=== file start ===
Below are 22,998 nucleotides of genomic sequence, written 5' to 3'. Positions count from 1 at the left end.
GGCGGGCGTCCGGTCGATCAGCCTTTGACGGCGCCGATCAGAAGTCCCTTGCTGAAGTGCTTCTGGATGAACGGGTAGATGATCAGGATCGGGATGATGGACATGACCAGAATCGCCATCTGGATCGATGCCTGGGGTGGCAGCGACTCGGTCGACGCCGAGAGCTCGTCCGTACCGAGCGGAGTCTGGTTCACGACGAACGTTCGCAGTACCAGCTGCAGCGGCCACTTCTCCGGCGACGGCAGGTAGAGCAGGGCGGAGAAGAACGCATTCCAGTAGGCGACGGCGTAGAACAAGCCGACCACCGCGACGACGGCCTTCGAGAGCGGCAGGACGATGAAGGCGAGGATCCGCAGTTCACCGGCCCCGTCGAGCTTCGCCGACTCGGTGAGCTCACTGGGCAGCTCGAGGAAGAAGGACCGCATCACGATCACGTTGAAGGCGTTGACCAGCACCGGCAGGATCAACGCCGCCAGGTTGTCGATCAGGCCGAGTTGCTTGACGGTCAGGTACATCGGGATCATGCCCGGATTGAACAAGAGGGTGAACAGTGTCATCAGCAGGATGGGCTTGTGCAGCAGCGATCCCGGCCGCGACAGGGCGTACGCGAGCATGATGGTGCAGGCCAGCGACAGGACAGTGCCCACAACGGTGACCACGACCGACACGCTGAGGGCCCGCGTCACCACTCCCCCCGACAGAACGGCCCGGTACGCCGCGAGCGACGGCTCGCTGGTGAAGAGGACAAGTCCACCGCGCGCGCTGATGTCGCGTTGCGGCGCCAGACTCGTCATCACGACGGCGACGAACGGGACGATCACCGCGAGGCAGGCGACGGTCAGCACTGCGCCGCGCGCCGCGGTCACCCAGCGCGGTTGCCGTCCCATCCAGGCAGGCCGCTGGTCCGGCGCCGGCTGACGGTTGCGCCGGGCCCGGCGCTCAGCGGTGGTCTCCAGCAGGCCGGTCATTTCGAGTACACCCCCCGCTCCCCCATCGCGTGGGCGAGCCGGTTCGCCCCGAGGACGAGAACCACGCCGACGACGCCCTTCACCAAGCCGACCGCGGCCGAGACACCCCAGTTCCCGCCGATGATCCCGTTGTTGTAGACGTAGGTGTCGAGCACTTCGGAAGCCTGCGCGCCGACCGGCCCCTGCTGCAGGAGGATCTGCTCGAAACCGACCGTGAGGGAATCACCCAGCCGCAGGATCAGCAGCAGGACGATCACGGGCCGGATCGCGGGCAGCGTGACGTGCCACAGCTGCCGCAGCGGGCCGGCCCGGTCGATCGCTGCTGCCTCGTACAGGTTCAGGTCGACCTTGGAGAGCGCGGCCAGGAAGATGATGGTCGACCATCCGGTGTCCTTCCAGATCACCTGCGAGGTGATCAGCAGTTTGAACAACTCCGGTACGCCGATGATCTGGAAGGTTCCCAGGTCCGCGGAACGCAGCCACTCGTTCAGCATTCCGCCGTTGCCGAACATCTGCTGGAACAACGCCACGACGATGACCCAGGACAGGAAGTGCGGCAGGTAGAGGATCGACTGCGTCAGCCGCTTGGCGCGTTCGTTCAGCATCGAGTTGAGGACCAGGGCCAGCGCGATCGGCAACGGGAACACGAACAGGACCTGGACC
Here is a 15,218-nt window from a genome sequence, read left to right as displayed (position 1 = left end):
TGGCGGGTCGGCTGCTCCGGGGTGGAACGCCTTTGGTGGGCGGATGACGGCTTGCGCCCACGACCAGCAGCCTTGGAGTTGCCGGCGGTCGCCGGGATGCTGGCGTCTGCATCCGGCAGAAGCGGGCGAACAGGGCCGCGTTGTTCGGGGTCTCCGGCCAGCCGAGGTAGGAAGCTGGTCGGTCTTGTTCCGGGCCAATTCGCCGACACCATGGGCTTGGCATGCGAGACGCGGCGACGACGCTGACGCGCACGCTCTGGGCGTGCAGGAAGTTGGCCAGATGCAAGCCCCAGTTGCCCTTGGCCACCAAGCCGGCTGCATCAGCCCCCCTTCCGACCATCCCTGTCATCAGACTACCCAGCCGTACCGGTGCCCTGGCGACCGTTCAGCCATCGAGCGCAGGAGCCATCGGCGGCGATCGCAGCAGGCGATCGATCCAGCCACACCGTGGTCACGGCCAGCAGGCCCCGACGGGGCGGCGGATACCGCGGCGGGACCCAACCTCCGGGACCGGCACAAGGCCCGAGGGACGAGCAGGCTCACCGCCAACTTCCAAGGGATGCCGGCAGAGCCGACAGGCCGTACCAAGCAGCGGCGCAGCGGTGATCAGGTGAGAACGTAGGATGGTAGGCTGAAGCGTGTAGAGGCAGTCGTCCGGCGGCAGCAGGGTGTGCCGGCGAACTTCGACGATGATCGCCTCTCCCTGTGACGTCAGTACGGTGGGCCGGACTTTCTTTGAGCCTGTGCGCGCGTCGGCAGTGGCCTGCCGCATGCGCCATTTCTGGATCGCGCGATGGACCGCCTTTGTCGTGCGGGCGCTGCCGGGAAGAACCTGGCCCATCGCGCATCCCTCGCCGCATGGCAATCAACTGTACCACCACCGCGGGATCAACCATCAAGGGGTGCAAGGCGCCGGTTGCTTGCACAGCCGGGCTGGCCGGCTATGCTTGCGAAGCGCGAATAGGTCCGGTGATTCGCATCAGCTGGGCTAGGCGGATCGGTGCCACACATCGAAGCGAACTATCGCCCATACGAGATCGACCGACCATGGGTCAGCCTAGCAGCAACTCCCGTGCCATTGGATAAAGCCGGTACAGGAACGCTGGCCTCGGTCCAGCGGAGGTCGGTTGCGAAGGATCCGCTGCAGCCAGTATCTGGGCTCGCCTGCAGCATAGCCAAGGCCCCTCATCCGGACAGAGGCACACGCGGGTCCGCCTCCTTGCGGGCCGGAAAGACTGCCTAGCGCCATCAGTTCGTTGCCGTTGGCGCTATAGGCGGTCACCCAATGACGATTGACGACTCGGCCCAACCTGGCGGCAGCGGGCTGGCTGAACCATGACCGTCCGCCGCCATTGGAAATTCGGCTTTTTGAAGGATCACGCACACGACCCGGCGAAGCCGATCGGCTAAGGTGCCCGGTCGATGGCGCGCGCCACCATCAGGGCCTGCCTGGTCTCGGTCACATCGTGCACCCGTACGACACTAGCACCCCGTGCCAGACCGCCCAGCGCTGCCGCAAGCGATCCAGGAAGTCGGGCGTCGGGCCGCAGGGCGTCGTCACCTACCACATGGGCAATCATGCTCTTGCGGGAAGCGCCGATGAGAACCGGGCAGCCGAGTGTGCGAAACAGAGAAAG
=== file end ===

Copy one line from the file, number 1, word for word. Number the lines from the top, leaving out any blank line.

Below are 22,998 nucleotides of genomic sequence, written 5' to 3'. Positions count from 1 at the left end.